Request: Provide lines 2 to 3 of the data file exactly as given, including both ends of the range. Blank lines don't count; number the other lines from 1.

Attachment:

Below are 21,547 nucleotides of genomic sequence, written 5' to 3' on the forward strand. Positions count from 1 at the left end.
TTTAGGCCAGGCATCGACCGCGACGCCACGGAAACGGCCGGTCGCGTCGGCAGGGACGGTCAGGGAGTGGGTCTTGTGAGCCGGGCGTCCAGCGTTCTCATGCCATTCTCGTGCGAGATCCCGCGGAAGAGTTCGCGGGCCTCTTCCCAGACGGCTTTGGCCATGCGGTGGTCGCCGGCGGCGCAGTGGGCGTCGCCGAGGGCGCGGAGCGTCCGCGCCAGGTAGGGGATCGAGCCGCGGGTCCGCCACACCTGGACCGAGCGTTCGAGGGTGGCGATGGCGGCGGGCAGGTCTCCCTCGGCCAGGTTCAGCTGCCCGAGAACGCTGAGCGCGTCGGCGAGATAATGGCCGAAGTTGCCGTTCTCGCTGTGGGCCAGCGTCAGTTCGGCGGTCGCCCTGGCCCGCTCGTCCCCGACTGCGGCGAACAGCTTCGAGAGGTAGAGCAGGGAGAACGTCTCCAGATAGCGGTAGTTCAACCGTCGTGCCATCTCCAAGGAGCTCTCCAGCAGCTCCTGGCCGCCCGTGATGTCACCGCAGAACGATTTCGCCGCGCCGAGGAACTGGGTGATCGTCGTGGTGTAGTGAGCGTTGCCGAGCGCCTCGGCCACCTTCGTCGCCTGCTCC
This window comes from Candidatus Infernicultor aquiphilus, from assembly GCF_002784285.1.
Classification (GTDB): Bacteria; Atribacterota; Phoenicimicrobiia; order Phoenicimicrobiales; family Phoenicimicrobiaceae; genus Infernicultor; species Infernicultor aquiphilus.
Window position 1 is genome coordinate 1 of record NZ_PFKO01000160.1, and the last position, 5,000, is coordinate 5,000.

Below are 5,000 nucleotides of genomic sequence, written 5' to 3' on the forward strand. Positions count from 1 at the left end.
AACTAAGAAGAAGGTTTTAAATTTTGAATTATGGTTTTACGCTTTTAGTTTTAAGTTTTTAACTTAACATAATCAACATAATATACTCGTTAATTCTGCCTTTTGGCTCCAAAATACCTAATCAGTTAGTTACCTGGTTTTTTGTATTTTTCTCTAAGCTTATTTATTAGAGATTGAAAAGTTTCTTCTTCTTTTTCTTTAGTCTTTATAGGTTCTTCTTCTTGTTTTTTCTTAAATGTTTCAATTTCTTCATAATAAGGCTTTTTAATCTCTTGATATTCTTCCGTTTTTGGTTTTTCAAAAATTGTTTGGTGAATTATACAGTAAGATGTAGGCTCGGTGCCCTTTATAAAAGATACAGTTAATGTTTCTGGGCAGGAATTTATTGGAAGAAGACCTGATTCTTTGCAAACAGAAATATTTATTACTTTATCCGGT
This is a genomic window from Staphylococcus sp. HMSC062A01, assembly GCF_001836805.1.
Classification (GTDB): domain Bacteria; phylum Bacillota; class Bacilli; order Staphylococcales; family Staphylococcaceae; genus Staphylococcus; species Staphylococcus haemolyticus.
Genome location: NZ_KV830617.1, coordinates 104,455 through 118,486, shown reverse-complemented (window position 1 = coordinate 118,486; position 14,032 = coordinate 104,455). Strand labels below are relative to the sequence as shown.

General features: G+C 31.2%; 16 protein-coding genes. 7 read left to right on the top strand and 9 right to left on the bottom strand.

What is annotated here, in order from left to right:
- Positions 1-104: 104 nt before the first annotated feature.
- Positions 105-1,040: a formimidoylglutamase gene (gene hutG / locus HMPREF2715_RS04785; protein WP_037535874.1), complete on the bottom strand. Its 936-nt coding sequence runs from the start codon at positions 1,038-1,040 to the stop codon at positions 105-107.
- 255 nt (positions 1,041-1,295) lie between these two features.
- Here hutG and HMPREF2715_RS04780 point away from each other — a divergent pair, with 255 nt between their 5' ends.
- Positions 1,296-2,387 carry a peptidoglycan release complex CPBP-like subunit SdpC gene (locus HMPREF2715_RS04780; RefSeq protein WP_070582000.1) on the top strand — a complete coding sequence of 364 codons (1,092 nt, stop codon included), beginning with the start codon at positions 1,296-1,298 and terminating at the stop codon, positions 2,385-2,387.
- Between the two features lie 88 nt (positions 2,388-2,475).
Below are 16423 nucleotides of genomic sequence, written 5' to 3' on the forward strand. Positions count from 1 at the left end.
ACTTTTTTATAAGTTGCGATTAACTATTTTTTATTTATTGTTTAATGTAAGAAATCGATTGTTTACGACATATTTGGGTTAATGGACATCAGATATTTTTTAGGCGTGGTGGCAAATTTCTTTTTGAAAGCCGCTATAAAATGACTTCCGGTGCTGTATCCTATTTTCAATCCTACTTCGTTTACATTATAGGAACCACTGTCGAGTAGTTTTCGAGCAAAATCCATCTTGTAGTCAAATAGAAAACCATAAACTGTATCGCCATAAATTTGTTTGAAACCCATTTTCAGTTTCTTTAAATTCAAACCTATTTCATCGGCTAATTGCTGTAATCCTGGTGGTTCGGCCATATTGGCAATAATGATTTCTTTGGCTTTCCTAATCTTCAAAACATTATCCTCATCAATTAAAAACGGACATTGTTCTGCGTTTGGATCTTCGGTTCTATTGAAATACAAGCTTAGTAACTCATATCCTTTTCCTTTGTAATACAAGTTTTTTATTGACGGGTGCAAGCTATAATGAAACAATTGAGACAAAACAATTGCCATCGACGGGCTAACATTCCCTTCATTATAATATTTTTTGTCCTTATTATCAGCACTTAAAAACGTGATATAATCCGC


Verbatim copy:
TTTAGGCCAGGCATCGACCGCGACGCCACGGAAACGGCCGGTCGCGTCGGCAGGGACGGTCAGGGAGTGGGTCTTGTGAGCCGGGCGTCCAGCGTTCTCATGCCATTCTCGTGCGAGATCCCGCGGAAGAGTTCGCGGGCCTCTTCCCAGACGGCTTTGGCCATGCGGTGGTCGCCGGCGGCGCAGTGGGCGTCGCCGAGGGCGCGGAGCGTCCGCGCCAGGTAGGGGATCGAGCCGCGGGTCCGCCACACCTGGACCGAGCGTTCGAGGGTGGCGATGGCGGCGGGCAGGTCTCCCTCGGCCAGGTTCAGCTGCCCGAGAACGCTGAGCGCGTCGGCGAGATAATGGCCGAAGTTGCCGTTCTCGCTGTGGGCCAGCGTCAGTTCGGCGGTCGCCCTGGCCCGCTCGTCCCCGACTGCGGCGAACAGCTTCGAGAGGTAGAGCAGGGAGAACGTCTCCAGATAGCGGTAGTTCAACCGTCGTGCCATCTCCAAGGAGCTCTCCAGCAGCTCCTGGCCGCCCGTGATGTCACCGCAGAACGATTTCGCCGCGCCGAGGAACTGGGTGATCGTCGTGGTGTAGTGAGCGTTGCCGAGCGCCTCGGCCACCTTCGTCGCCTGCTCC
This window comes from Candidatus Infernicultor aquiphilus, from assembly GCF_002784285.1.